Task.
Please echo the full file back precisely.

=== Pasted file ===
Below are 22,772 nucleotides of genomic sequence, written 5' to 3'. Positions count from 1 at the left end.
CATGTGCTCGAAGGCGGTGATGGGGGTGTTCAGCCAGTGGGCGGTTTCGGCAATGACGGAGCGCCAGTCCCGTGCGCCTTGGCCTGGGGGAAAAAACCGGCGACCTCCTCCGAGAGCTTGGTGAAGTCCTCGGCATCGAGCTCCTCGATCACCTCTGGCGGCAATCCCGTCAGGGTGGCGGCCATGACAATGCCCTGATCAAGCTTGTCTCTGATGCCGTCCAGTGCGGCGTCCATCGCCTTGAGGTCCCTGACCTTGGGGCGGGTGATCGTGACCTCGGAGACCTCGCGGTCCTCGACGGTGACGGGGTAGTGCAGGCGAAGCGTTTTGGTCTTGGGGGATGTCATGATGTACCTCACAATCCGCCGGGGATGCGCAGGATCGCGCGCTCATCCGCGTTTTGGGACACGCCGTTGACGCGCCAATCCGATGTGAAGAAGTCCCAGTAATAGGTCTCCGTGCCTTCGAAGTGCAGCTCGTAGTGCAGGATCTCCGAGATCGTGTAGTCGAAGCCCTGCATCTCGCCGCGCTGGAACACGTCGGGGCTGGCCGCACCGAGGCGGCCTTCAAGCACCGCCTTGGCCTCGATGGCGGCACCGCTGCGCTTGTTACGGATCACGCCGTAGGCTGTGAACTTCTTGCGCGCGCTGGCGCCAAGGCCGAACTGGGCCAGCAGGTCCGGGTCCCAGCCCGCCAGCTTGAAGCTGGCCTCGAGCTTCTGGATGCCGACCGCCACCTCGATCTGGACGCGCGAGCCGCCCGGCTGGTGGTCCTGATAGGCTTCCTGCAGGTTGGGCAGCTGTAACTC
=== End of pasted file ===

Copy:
Below are 22,772 nucleotides of genomic sequence, written 5' to 3'. Positions count from 1 at the left end.
CATGTGCTCGAAGGCGGTGATGGGGGTGTTCAGCCAGTGGGCGGTTTCGGCAATGACGGAGCGCCAGTCCCGTGCGCCTTGGCCTGGGGGAAAAAACCGGCGACCTCCTCCGAGAGCTTGGTGAAGTCCTCGGCATCGAGCTCCTCGATCACCTCTGGCGGCAATCCCGTCAGGGTGGCGGCCATGACAATGCCCTGATCAAGCTTGTCTCTGATGCCGTCCAGTGCGGCGTCCATCGCCTTGAGGTCCCTGACCTTGGGGCGGGTGATCGTGACCTCGGAGACCTCGCGGTCCTCGACGGTGACGGGGTAGTGCAGGCGAAGCGTTTTGGTCTTGGGGGATGTCATGATGTACCTCACAATCCGCCGGGGATGCGCAGGATCGCGCGCTCATCCGCGTTTTGGGACACGCCGTTGACGCGCCAATCCGATGTGAAGAAGTCCCAGTAATAGGTCTCCGTGCCTTCGAAGTGCAGCTCGTAGTGCAGGATCTCCGAGATCGTGTAGTCGAAGCCCTGCATCTCGCCGCGCTGGAACACGTCGGGGCTGGCCGCACCGAGGCGGCCTTCAAGCACCGCCTTGGCCTCGATGGCGGCACCGCTGCGCTTGTTACGGATCACGCCGTAGGCTGTGAACTTCTTGCGCGCGCTGGCGCCAAGGCCGAACTGGGCCAGCAGGTCCGGGTCCCAGCCCGCCAGCTTGAAGCTGGCCTCGAGCTTCTGGATGCCGACCGCCACCTCGATCTGGACGCGCGAGCCGCCCGGCTGGTGGTCCTGATAGGCTTCCTGCAGGTTGGGCAGCTGTAACTC